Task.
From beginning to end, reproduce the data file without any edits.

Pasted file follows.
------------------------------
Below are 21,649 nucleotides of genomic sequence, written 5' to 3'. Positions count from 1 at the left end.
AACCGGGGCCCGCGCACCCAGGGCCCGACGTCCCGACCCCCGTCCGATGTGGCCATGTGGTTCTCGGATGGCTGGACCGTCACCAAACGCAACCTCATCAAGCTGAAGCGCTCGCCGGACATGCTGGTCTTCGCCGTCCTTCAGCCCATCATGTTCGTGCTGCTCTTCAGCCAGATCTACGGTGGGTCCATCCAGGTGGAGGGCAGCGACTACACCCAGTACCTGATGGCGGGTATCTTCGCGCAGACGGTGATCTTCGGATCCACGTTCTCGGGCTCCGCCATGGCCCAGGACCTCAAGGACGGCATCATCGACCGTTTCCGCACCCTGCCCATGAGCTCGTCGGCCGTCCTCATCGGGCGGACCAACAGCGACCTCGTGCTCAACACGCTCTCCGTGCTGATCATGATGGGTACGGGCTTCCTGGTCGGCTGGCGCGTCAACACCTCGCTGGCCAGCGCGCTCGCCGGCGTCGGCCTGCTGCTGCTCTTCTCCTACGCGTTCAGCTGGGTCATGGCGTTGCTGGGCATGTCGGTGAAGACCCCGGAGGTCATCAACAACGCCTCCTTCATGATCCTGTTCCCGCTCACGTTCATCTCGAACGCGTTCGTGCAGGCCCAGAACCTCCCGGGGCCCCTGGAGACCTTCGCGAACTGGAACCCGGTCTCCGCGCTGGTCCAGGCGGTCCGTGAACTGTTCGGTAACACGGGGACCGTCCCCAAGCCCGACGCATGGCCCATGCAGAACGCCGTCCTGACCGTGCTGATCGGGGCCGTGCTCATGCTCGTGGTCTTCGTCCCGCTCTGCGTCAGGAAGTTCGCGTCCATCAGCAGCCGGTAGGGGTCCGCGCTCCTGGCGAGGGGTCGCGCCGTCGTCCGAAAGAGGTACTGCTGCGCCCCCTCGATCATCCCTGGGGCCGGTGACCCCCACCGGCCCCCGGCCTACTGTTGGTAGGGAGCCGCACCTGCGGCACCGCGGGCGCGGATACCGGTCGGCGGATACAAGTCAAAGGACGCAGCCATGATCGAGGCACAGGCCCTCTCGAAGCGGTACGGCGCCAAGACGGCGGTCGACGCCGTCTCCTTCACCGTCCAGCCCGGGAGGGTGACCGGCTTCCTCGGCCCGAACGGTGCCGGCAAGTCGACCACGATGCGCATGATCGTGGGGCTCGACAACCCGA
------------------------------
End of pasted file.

Below are 21,649 nucleotides of genomic sequence, written 5' to 3'. Positions count from 1 at the left end.
AACCGGGGCCCGCGCACCCAGGGCCCGACGTCCCGACCCCCGTCCGATGTGGCCATGTGGTTCTCGGATGGCTGGACCGTCACCAAACGCAACCTCATCAAGCTGAAGCGCTCGCCGGACATGCTGGTCTTCGCCGTCCTTCAGCCCATCATGTTCGTGCTGCTCTTCAGCCAGATCTACGGTGGGTCCATCCAGGTGGAGGGCAGCGACTACACCCAGTACCTGATGGCGGGTATCTTCGCGCAGACGGTGATCTTCGGATCCACGTTCTCGGGCTCCGCCATGGCCCAGGACCTCAAGGACGGCATCATCGACCGTTTCCGCACCCTGCCCATGAGCTCGTCGGCCGTCCTCATCGGGCGGACCAACAGCGACCTCGTGCTCAACACGCTCTCCGTGCTGATCATGATGGGTACGGGCTTCCTGGTCGGCTGGCGCGTCAACACCTCGCTGGCCAGCGCGCTCGCCGGCGTCGGCCTGCTGCTGCTCTTCTCCTACGCGTTCAGCTGGGTCATGGCGTTGCTGGGCATGTCGGTGAAGACCCCGGAGGTCATCAACAACGCCTCCTTCATGATCCTGTTCCCGCTCACGTTCATCTCGAACGCGTTCGTGCAGGCCCAGAACCTCCCGGGGCCCCTGGAGACCTTCGCGAACTGGAACCCGGTCTCCGCGCTGGTCCAGGCGGTCCGTGAACTGTTCGGTAACACGGGGACCGTCCCCAAGCCCGACGCATGGCCCATGCAGAACGCCGTCCTGACCGTGCTGATCGGGGCCGTGCTCATGCTCGTGGTCTTCGTCCCGCTCTGCGTCAGGAAGTTCGCGTCCATCAGCAGCCGGTAGGGGTCCGCGCTCCTGGCGAGGGGTCGCGCCGTCGTCCGAAAGAGGTACTGCTGCGCCCCCTCGATCATCCCTGGGGCCGGTGACCCCCACCGGCCCCCGGCCTACTGTTGGTAGGGAGCCGCACCTGCGGCACCGCGGGCGCGGATACCGGTCGGCGGATACAAGTCAAAGGACGCAGCCATGATCGAGGCACAGGCCCTCTCGAAGCGGTACGGCGCCAAGACGGCGGTCGACGCCGTCTCCTTCACCGTCCAGCCCGGGAGGGTGACCGGCTTCCTCGGCCCGAACGGTGCCGGCAAGTCGACCACGATGCGCATGATCGTGGGGCTCGACAACCCGA